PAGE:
Hanel Storage Systems, L.P.

B-409030.2: Sep 15, 2014

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Hanel Storage Systems, L.P., of Pittsburgh, Pennsylvania, protests the issuance of a purchase order to Kardex Remstar, LLC, of Westbrook, Maine, under request for quotations (RFQ) No. VA256-13-Q-1665, issued by the Department of Veterans Affairs (VA) for vertical storage units. Hanel contends that Kardex's quotation failed to satisfy a material solicitation requirement.

We sustain the protest.

The decision issued on the date below was subject to a GAO Protective Order. This redacted version has been approved for public release.


Matter of: Hanel Storage Systems, L.P.

File: B-409030.2

Date: September 15, 2014

Ron R. Hutchinson, Esq., Doyle & Bachman LLP, for the protester.
Kevin P. Joyce, Esq., James S. Phillips, Esq., and Eric S. Crusius, Esq., Centre Law Group, LLC, for Kardex Remstar, LLC, the intervenor.
Lisa C. House, Esq., Department of Veterans Affairs, for the agency.
Pedro E. Briones, Esq., and Guy R. Pietrovito, Esq., Office of the General Counsel, GAO, participated in the preparation of the decision.


Agency’s acceptance of a quotation that failed to conform to a material solicitation requirement is unreasonable; a technically unacceptable quotation may not form the basis for award.


Hanel Storage Systems, L.P., of Pittsburgh, Pennsylvania, protests the issuance of a purchase order to Kardex Remstar, LLC, of Westbrook, Maine, under request for quotations (RFQ) No. VA256-13-Q-1665, issued by the Department of Veterans Affairs (VA) for vertical storage units. Hanel contends that Kardex’s quotation failed to satisfy a material solicitation requirement.

We sustain the protest.


This procurement is for various types of vertical storage units for the Jack C. Montgomery VA Medical Center (VAMC) in Muskogee, Oklahoma, and was the subject of a prior decision by our Office. See Kardex Remstar, LLC, B‑409030, Jan. 17, 2014, 2014 CPD ¶ 1. In that decision, we sustained a protest filed by Kardex challenging the VA’s original decision to issue the purchase order to Hanel, because the VA conducted discussions with Kardex that were unfair and not meaningful. Id. at 4-5.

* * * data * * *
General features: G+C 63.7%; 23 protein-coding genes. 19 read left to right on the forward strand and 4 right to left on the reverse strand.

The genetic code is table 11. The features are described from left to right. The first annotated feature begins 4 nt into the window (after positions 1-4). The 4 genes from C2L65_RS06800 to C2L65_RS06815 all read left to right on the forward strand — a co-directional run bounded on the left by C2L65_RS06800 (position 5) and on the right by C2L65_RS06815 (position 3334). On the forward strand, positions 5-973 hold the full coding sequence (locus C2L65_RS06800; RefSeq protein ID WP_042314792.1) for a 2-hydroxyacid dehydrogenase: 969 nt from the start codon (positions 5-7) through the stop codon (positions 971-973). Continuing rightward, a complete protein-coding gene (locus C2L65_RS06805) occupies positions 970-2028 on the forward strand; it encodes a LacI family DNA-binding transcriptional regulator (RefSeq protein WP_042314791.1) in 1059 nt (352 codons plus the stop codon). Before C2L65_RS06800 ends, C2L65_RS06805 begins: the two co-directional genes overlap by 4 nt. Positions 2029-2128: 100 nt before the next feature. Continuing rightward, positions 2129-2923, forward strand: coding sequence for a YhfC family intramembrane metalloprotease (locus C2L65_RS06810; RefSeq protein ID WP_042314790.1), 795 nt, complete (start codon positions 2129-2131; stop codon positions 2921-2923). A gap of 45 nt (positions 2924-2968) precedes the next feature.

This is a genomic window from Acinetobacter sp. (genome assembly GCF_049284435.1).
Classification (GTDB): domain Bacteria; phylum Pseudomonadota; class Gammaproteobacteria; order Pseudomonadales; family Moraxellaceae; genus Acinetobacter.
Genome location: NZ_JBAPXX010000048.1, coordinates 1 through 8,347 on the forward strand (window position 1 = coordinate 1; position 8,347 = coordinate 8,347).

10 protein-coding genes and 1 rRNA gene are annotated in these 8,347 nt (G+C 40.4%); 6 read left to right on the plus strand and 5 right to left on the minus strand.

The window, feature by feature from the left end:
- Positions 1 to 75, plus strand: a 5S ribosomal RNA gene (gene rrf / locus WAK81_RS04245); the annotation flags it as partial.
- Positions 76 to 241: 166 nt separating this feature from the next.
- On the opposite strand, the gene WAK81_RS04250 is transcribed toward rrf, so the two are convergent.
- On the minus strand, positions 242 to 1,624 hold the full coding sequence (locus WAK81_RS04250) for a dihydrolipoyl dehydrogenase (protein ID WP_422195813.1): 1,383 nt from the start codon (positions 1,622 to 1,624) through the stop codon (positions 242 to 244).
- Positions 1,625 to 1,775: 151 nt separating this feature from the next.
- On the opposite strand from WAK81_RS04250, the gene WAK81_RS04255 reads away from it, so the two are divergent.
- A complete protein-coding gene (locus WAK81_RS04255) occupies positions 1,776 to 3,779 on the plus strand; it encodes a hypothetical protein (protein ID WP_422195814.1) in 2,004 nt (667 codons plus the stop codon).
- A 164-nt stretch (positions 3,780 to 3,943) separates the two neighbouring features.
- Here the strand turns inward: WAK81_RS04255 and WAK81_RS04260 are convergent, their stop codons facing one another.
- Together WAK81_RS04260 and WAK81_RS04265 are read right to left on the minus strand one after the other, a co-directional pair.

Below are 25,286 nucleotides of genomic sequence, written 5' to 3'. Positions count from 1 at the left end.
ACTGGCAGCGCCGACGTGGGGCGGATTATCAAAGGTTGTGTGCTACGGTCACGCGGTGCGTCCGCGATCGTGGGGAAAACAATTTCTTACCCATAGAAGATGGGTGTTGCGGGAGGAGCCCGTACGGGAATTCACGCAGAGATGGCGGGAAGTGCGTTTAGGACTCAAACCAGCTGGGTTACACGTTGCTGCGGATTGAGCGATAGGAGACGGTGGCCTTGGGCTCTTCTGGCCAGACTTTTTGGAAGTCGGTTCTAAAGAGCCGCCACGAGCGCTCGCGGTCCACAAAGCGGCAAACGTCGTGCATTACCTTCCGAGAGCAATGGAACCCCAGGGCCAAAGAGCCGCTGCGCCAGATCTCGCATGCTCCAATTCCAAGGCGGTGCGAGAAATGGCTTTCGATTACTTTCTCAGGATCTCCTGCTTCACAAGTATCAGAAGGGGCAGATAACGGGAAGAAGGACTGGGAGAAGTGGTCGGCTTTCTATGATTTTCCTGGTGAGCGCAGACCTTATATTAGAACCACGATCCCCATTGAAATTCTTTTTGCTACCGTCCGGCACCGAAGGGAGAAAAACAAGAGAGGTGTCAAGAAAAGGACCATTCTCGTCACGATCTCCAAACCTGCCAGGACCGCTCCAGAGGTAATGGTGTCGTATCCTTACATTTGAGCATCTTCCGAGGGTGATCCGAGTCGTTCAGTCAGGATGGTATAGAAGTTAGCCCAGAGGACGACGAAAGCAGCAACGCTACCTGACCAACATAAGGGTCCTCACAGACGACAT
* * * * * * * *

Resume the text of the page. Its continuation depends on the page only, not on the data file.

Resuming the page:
The RFQ, which is described in more detail in our prior decision, provided for the issuance of an order for 14 vertical storage units after a reverse auction among Federal Supply Schedule vendors. See id. at 1-2; RFQ, Schedule, at 4-8. Although the RFQ did not state how vendor quotations would be evaluated, the record shows that the VA evaluated them and made its selection decision on a lowest-priced, technically-acceptable basis. See Agency Report (AR), Tab 5, Technical Meeting Minutes, at 1; AR (B‑409030), Tab 12, Technical Meeting Minutes, at 1.[1]

The solicitation included a number of specifications that the various storage units were required to satisfy, including, as relevant here, that the warehouse area units have an “[e]xtractor system” that “[m]ust be suspended on four corners to allow for uneven loading of pans and access from end of units for service.”[2] RFQ amend. 2, Statement of Work (SOW), at 4.


In response to our earlier protest recommendation, the VA conducted further discussions and obtained revised quotations from Kardex and Hanel, which were evaluated by the contracting officer (CO) and VAMC technical personnel. CO’s Statement at 1; AR, Tabs 3-4, Requests for Revised Quotations; Tab 6, Kardex Revised Quotation; Tab 7, Hanel Revised Quotation. As relevant here, Kardex described its extractor system for the warehouse storage units as follows:

We offer a state of the art central extractor guidance system. This central system allows for uneven loading of pans and does not inhibit access from the end of the units for service. The extractor is driven by a steel belted tooth drive system (for durability and proper alignment/guidance of the extractor). The extractor’s design eliminates tilting/skewing of shelves/containers during movement. The drive belt is superior for cleanliness, noise reduction and multiple points of fully engaged contact with the drive sprockets.